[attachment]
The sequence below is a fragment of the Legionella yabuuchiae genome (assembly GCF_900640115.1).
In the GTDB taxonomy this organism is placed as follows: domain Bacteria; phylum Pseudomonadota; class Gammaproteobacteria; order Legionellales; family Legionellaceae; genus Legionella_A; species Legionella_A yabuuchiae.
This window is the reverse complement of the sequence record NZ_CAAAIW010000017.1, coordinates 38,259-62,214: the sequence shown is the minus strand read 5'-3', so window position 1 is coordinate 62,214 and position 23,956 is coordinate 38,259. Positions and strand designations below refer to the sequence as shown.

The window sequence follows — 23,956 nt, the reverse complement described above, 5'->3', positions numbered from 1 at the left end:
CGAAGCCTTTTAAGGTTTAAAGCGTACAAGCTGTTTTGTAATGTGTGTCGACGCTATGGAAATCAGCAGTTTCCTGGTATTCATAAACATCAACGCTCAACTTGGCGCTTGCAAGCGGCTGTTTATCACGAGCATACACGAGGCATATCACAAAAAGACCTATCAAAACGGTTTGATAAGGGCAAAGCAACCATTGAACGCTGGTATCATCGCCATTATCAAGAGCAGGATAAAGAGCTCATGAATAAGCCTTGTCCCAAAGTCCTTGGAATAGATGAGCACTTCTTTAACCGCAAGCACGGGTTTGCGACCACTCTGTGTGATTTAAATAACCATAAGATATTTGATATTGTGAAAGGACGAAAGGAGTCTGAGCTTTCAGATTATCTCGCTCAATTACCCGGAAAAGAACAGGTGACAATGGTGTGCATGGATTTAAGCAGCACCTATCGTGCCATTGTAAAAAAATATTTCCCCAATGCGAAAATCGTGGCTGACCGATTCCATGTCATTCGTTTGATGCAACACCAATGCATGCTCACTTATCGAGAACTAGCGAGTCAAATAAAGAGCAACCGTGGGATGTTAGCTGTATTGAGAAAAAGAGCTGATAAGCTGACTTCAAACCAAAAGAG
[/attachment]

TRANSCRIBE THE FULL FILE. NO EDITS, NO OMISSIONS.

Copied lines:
The sequence below is a fragment of the Legionella yabuuchiae genome (assembly GCF_900640115.1).
In the GTDB taxonomy this organism is placed as follows: domain Bacteria; phylum Pseudomonadota; class Gammaproteobacteria; order Legionellales; family Legionellaceae; genus Legionella_A; species Legionella_A yabuuchiae.
This window is the reverse complement of the sequence record NZ_CAAAIW010000017.1, coordinates 38,259-62,214: the sequence shown is the minus strand read 5'-3', so window position 1 is coordinate 62,214 and position 23,956 is coordinate 38,259. Positions and strand designations below refer to the sequence as shown.

The window sequence follows — 23,956 nt, the reverse complement described above, 5'->3', positions numbered from 1 at the left end:
CGAAGCCTTTTAAGGTTTAAAGCGTACAAGCTGTTTTGTAATGTGTGTCGACGCTATGGAAATCAGCAGTTTCCTGGTATTCATAAACATCAACGCTCAACTTGGCGCTTGCAAGCGGCTGTTTATCACGAGCATACACGAGGCATATCACAAAAAGACCTATCAAAACGGTTTGATAAGGGCAAAGCAACCATTGAACGCTGGTATCATCGCCATTATCAAGAGCAGGATAAAGAGCTCATGAATAAGCCTTGTCCCAAAGTCCTTGGAATAGATGAGCACTTCTTTAACCGCAAGCACGGGTTTGCGACCACTCTGTGTGATTTAAATAACCATAAGATATTTGATATTGTGAAAGGACGAAAGGAGTCTGAGCTTTCAGATTATCTCGCTCAATTACCCGGAAAAGAACAGGTGACAATGGTGTGCATGGATTTAAGCAGCACCTATCGTGCCATTGTAAAAAAATATTTCCCCAATGCGAAAATCGTGGCTGACCGATTCCATGTCATTCGTTTGATGCAACACCAATGCATGCTCACTTATCGAGAACTAGCGAGTCAAATAAAGAGCAACCGTGGGATGTTAGCTGTATTGAGAAAAAGAGCTGATAAGCTGACTTCAAACCAAAAGAG